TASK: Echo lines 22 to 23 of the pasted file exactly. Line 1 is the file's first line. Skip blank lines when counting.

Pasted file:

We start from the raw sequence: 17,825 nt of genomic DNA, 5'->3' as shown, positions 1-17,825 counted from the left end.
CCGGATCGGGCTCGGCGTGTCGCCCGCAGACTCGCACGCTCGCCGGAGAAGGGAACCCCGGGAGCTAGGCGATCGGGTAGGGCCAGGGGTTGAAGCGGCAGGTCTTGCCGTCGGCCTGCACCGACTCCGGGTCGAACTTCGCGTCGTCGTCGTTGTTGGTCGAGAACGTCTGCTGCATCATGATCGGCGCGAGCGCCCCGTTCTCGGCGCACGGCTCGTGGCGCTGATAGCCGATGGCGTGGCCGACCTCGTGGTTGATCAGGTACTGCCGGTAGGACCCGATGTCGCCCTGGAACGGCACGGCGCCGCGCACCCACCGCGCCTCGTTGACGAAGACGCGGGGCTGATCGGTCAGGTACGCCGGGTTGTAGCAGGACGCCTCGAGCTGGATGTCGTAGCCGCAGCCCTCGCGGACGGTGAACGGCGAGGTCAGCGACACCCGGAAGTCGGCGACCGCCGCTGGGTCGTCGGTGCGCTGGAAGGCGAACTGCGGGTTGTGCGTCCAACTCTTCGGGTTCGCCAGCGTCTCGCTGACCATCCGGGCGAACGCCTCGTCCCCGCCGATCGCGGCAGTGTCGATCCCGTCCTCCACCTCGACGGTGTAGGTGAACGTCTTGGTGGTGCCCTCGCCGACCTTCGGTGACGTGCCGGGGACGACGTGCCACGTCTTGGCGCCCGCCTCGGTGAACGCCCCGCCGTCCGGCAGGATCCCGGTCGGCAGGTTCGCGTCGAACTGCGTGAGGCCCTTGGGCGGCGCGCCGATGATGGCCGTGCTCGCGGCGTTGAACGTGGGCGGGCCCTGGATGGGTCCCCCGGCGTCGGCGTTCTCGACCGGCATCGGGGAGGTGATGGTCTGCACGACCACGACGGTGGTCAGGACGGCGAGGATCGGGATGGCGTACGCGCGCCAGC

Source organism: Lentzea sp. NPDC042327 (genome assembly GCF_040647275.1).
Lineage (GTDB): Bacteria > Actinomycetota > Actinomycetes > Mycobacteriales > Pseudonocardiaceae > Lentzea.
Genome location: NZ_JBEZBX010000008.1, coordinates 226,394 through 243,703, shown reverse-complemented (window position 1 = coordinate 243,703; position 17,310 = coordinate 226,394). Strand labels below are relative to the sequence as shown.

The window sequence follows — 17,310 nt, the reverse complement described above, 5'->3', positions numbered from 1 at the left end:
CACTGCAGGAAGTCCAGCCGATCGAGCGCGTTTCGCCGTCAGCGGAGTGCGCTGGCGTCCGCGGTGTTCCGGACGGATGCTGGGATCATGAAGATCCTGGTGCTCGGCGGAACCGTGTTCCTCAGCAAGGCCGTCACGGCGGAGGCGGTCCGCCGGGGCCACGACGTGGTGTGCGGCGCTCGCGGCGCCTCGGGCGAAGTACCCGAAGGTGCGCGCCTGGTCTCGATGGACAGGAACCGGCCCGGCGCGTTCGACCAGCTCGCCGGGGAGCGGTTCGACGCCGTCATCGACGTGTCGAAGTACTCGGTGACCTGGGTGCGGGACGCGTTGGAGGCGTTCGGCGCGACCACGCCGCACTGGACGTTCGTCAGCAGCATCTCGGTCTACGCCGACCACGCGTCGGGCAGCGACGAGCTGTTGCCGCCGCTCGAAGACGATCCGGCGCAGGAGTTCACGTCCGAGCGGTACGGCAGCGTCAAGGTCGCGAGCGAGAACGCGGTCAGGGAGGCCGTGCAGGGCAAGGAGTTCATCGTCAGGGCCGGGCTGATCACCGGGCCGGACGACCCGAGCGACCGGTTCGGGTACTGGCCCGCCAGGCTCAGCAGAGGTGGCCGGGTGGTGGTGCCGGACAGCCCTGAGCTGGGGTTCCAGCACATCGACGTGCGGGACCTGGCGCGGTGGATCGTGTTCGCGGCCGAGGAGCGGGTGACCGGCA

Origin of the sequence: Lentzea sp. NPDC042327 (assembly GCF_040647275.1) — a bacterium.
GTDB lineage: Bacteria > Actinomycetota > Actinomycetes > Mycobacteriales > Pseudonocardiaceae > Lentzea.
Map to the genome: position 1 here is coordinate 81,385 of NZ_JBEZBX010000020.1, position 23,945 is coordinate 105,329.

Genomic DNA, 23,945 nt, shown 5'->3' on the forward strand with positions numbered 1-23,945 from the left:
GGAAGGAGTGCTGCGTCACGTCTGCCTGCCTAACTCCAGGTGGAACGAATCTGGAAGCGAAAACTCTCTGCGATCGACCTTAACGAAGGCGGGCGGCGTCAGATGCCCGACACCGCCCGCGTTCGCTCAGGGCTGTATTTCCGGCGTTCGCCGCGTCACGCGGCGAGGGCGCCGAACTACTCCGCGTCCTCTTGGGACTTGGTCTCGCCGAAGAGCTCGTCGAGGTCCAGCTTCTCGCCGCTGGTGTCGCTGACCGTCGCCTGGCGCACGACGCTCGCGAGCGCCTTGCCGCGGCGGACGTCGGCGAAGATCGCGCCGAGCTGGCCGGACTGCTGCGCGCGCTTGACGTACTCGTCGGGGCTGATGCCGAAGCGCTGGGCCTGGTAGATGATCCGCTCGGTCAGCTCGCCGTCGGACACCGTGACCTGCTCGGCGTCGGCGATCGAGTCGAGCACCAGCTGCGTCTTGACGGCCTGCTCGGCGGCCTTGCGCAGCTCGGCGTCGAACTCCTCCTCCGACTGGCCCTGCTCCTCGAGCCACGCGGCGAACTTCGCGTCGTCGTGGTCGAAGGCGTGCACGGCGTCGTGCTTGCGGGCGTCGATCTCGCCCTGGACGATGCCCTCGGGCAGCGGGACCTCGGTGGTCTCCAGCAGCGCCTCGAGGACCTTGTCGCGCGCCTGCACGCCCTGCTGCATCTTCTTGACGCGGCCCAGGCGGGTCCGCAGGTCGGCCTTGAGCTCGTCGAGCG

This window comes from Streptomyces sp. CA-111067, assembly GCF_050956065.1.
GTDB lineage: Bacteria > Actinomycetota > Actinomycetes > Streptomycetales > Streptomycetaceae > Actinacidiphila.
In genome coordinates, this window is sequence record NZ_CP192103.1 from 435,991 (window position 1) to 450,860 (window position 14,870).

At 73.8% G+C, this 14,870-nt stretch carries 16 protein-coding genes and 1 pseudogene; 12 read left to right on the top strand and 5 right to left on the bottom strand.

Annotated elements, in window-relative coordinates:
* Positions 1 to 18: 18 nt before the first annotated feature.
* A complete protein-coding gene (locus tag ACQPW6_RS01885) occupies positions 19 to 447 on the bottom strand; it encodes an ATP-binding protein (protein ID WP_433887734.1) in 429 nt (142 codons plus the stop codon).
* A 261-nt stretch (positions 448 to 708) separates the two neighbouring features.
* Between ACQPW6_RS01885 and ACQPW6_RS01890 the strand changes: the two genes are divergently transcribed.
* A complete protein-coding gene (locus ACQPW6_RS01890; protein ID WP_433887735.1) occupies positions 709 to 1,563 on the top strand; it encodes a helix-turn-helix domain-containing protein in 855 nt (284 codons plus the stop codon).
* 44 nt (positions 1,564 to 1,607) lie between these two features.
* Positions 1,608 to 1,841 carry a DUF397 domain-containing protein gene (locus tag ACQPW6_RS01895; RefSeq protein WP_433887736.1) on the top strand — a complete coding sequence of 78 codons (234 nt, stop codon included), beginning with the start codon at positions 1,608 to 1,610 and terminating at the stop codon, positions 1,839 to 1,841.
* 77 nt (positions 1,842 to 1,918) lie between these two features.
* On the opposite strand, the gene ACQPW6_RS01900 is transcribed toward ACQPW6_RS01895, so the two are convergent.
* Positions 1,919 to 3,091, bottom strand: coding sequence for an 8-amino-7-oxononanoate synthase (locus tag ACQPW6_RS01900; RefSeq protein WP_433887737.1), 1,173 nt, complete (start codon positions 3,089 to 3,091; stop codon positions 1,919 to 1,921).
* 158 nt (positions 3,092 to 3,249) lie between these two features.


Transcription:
* A complete protein-coding gene (locus ACQPW6_RS01890; protein ID WP_433887735.1) occupies positions 709 to 1,563 on the top strand; it encodes a helix-turn-helix domain-containing protein in 855 nt (284 codons plus the stop codon).
* 44 nt (positions 1,564 to 1,607) lie between these two features.